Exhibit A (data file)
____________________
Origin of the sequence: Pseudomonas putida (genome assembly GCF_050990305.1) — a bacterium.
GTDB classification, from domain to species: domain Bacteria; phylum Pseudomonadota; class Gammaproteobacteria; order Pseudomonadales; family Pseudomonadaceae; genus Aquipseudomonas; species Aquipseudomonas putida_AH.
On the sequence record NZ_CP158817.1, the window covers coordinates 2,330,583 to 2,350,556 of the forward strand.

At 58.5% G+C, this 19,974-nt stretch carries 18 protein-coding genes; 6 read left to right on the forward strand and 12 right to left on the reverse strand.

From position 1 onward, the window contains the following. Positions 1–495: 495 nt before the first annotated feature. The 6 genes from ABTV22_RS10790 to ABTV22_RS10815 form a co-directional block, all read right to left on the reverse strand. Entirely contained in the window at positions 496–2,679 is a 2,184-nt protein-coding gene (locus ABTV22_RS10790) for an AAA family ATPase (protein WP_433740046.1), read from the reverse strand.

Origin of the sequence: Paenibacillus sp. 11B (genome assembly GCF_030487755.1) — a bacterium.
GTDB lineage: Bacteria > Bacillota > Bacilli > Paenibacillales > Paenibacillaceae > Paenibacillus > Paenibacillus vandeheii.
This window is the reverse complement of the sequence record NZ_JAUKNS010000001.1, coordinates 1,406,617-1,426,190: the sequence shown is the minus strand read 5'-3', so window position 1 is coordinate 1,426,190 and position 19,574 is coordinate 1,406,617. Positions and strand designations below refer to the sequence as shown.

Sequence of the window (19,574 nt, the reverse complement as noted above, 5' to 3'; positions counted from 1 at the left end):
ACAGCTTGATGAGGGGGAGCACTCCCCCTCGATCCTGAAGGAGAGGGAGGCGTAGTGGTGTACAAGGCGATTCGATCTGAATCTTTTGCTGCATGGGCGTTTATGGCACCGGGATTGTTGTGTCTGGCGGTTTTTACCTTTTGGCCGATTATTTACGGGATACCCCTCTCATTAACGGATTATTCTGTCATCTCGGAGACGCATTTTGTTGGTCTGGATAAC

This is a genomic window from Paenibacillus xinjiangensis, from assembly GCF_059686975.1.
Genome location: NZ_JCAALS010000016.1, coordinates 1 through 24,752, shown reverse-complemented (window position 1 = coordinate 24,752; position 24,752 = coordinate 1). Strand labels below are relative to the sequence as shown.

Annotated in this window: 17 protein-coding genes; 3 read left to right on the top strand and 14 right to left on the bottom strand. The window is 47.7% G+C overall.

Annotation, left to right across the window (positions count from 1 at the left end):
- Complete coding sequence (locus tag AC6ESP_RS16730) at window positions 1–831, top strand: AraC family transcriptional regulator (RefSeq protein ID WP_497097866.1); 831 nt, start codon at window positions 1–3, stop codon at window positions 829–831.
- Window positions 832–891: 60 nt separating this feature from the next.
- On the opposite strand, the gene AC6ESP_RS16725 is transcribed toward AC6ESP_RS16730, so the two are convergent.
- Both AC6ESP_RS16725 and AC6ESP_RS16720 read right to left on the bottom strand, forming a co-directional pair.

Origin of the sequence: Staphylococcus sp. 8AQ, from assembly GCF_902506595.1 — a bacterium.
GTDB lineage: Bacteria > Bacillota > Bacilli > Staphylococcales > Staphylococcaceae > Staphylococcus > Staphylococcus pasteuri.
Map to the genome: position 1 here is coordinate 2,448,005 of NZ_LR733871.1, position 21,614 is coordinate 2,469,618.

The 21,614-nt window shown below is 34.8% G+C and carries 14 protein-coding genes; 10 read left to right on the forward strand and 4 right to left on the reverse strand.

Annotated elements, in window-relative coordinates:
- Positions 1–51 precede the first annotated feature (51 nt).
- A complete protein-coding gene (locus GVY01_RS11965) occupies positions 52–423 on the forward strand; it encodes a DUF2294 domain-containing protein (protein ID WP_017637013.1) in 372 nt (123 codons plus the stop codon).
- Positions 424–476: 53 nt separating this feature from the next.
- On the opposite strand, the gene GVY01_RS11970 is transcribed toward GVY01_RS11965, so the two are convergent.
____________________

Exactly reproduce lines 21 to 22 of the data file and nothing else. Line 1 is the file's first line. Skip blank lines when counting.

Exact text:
Map to the genome: position 1 here is coordinate 2,448,005 of NZ_LR733871.1, position 21,614 is coordinate 2,469,618.

The 21,614-nt window shown below is 34.8% G+C and carries 14 protein-coding genes; 10 read left to right on the forward strand and 4 right to left on the reverse strand.